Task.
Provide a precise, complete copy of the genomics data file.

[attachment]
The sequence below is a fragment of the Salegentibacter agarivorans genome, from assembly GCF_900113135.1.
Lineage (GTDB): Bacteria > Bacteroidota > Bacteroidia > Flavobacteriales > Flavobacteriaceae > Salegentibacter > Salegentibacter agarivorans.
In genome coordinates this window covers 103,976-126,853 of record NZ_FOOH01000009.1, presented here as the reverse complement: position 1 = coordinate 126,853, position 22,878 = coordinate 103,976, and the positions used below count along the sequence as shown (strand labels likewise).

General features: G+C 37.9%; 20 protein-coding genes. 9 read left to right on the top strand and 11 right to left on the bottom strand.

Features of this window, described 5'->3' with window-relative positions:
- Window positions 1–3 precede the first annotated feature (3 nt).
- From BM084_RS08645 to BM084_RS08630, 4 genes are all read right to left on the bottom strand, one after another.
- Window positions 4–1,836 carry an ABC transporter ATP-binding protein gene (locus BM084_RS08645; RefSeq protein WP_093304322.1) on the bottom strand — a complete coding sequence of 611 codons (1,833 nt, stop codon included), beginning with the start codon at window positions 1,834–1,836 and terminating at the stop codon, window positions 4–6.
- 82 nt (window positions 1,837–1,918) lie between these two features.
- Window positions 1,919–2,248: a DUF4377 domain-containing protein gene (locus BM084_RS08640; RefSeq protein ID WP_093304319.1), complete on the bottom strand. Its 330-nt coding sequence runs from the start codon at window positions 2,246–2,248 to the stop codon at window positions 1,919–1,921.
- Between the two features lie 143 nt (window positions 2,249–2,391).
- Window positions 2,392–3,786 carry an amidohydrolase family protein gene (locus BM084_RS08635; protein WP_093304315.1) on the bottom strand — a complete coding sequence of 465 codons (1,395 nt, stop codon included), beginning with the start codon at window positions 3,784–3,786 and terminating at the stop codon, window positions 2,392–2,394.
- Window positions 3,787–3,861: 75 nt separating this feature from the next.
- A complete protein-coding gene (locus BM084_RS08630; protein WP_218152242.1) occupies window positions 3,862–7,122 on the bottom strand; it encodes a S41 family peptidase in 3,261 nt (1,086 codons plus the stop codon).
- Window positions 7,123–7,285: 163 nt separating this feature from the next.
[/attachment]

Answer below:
The sequence below is a fragment of the Salegentibacter agarivorans genome, from assembly GCF_900113135.1.
Lineage (GTDB): Bacteria > Bacteroidota > Bacteroidia > Flavobacteriales > Flavobacteriaceae > Salegentibacter > Salegentibacter agarivorans.
In genome coordinates this window covers 103,976-126,853 of record NZ_FOOH01000009.1, presented here as the reverse complement: position 1 = coordinate 126,853, position 22,878 = coordinate 103,976, and the positions used below count along the sequence as shown (strand labels likewise).

General features: G+C 37.9%; 20 protein-coding genes. 9 read left to right on the top strand and 11 right to left on the bottom strand.

Features of this window, described 5'->3' with window-relative positions:
- Window positions 1–3 precede the first annotated feature (3 nt).
- From BM084_RS08645 to BM084_RS08630, 4 genes are all read right to left on the bottom strand, one after another.
- Window positions 4–1,836 carry an ABC transporter ATP-binding protein gene (locus BM084_RS08645; RefSeq protein WP_093304322.1) on the bottom strand — a complete coding sequence of 611 codons (1,833 nt, stop codon included), beginning with the start codon at window positions 1,834–1,836 and terminating at the stop codon, window positions 4–6.
- 82 nt (window positions 1,837–1,918) lie between these two features.
- Window positions 1,919–2,248: a DUF4377 domain-containing protein gene (locus BM084_RS08640; RefSeq protein ID WP_093304319.1), complete on the bottom strand. Its 330-nt coding sequence runs from the start codon at window positions 2,246–2,248 to the stop codon at window positions 1,919–1,921.
- Between the two features lie 143 nt (window positions 2,249–2,391).
- Window positions 2,392–3,786 carry an amidohydrolase family protein gene (locus BM084_RS08635; protein WP_093304315.1) on the bottom strand — a complete coding sequence of 465 codons (1,395 nt, stop codon included), beginning with the start codon at window positions 3,784–3,786 and terminating at the stop codon, window positions 2,392–2,394.
- Window positions 3,787–3,861: 75 nt separating this feature from the next.
- A complete protein-coding gene (locus BM084_RS08630; protein WP_218152242.1) occupies window positions 3,862–7,122 on the bottom strand; it encodes a S41 family peptidase in 3,261 nt (1,086 codons plus the stop codon).
- Window positions 7,123–7,285: 163 nt separating this feature from the next.